As long as children are are in the loving care of a trusted adult, there's no need to avoid separation. We'll need to remind ourselves of this so we can hold on to ourselves when our own anxiety is rising in response to theirs. 

If separation is the problem, connection has to be the solution. The connection can be with any loving adult, but it's more than an adult being present. It needs an adult who, through their strong, warm, loving presence, shows the child their abundant intention to care for that child, and their joy in doing so. This can be helped along by showing that you trust the adult to love that child big in our absence. 'I know [important adult] loves you and is going to take such good care of you.'

To help your young one feel held on to by you, even in absence, let them know you'll be thinking of them and can't wait to see them. Bolster this by giving them something of yours to hold while you're gone - a scarf, a note - anything that will be felt as 'you'.

They know you are the one who makes sure their world is safe, so they’ll be looking to you for signs of safety: 'Do you think we'll be okay if we aren't together?' First, validate: 'You really want to stay with me, don't you. I wish I could stay with you too! It's hard being away from your special people isn't it.' Then, be their brave. Let it be big enough to wrap around them so they can rest in the safety and strength of it: 'I know you can do this, love. We can do hard things can't we.'

Part of growing up brave is learning that the presence of anxiety doesn't always mean something is wrong. Sometimes it means they are on the edge of brave - and being away from you for a while counts as brave.
Even the most loving, emotionally available adult might feel frustration, anger, helplessness or distress in response to a child’s big feelings. This is how it’s meant to work.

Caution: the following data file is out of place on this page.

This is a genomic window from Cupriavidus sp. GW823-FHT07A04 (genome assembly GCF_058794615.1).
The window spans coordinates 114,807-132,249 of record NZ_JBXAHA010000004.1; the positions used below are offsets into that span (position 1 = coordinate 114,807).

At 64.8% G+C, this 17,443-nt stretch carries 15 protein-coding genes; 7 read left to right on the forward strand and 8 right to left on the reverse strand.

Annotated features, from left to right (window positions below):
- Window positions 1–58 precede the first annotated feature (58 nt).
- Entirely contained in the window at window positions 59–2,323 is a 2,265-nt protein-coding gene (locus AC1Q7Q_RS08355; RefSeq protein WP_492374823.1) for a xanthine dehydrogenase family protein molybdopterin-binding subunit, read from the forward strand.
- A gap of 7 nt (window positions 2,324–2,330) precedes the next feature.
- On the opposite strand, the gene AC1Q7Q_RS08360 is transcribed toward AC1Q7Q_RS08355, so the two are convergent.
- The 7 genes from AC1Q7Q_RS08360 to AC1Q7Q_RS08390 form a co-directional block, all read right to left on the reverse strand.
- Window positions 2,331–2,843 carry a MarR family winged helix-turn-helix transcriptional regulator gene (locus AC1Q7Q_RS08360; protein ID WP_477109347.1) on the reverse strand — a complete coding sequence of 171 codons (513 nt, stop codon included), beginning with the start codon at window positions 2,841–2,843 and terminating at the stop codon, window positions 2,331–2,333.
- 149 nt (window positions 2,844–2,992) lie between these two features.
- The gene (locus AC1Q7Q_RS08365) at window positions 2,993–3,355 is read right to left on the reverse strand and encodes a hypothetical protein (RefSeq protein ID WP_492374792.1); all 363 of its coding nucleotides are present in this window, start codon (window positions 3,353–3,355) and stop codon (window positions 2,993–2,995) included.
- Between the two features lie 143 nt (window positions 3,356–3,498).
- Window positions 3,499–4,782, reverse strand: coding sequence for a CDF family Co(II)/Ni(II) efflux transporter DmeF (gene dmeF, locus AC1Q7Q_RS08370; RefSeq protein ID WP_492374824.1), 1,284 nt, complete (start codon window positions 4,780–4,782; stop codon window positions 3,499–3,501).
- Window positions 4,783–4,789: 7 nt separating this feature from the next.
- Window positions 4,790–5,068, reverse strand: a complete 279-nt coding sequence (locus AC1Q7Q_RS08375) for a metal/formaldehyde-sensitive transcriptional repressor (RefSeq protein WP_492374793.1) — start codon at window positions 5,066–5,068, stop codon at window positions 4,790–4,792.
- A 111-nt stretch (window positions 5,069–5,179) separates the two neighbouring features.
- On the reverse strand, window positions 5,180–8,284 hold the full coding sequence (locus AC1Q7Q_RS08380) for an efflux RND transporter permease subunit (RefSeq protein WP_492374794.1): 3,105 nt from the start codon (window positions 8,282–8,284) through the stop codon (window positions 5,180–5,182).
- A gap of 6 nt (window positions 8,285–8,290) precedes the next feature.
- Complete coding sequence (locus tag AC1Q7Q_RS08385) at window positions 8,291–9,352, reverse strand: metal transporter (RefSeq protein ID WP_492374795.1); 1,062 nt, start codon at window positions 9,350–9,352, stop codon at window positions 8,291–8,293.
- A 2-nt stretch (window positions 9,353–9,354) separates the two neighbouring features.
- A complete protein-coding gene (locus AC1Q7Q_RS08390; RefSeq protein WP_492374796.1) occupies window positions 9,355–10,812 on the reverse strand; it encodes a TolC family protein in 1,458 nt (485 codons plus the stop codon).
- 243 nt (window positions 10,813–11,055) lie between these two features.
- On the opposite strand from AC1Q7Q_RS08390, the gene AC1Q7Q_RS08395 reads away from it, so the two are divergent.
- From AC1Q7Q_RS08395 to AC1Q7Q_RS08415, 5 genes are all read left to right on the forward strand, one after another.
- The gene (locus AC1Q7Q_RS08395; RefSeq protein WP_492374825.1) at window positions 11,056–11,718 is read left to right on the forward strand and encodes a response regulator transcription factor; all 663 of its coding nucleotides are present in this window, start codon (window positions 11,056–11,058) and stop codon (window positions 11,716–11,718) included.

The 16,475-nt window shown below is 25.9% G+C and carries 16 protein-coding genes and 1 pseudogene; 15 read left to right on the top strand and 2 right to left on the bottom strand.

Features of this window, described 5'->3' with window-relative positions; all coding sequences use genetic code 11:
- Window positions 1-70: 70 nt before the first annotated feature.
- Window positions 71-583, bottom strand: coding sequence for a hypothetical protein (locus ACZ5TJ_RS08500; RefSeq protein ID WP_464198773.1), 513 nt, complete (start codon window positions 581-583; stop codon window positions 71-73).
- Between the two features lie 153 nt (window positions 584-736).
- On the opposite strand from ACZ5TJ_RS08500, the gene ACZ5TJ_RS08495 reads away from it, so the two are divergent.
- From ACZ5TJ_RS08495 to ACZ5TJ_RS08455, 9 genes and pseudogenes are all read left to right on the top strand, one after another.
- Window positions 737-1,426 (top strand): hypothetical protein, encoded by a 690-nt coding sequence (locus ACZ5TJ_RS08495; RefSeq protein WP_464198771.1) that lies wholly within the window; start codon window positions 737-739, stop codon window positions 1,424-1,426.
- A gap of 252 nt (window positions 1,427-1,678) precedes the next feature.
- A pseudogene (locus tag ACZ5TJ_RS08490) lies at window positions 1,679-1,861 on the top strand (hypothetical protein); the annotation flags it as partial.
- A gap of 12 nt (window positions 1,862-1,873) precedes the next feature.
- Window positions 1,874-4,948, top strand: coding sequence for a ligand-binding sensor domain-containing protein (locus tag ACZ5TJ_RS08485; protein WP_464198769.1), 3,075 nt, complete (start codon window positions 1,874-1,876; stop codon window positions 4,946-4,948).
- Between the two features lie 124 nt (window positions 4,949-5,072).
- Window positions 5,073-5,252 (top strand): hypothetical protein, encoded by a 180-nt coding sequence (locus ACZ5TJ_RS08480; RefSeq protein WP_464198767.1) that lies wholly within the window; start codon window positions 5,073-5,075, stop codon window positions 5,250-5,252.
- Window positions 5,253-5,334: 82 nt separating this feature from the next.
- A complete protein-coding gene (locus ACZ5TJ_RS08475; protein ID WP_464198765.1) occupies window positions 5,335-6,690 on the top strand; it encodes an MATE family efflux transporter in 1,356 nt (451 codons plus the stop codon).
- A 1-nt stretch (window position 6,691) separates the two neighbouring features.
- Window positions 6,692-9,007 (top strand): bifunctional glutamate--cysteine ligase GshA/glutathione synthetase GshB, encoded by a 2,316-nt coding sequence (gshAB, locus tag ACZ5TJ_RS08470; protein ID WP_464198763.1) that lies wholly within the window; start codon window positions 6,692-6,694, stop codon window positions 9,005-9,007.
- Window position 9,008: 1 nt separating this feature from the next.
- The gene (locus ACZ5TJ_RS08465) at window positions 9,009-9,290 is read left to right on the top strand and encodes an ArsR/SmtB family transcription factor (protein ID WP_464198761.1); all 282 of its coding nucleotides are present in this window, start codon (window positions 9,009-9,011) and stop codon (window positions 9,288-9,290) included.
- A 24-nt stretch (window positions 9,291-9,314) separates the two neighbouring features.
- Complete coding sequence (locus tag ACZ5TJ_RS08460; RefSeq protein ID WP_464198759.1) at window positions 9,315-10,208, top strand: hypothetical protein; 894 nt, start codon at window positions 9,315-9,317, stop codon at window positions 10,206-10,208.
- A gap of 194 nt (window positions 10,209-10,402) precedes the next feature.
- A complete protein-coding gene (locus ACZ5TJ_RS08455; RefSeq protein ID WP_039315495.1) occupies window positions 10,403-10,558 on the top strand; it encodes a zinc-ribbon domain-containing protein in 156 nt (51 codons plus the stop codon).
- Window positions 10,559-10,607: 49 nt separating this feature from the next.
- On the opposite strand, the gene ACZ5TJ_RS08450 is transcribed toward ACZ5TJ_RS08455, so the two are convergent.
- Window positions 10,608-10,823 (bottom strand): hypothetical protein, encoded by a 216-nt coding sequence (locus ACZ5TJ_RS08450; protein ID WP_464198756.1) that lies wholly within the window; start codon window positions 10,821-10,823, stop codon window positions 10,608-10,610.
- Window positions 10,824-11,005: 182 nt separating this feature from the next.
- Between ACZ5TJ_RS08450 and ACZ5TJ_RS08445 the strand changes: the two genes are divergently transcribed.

Their distress (fight/flight) will raise distress in us. The purpose is to move us to protect or support or them, but of course it doesn’t always work this way. When their big feelings recruit ours it can drive us more to fight (anger, blame), or to flee (avoid, ignore, separate them from us) which can steal our capacity to support them. It will happen to all of us from time to time. 

Kids and teens can’t learn to manage big feelings on their own until they’ve done it plenty of times with a calm, loving adult. This is where co-regulation comes in. It helps build the vital neural pathways between big feelings and calm. They can’t build those pathways on their own. 

It’s like driving a car. We can tell them how to drive as much as we like, but ‘talking about’ won’t mean they’re ready to hit the road by themselves. Instead we sit with them in the front seat for hours, driving ‘with’ until they can do it on their own. Feelings are the same. We feel ‘with’, over and over, until they can do it on their own. 

What can help is pausing for a moment to see the behaviour for what it is - a call for support. It’s NOT bad behaviour or bad parenting. It’s not that.

Our own feelings can give us a clue to what our children are feeling. It’s a normal, healthy, adaptive way for them to share an emotional load they weren’t meant to carry on their own. Self-regulation makes space for us to hold those feelings with them until those big feelings ease. 

Self-regulation can happen in micro moments. First, see the feelings or behaviour for what it is - a call for support. Then breathe. This will calm your nervous system, so you can calm theirs. In the same way we will catch their distress, they will also catch ours - but they can also catch our calm. Breathe, validate, and be ‘with’. And you don’t need to do more than that.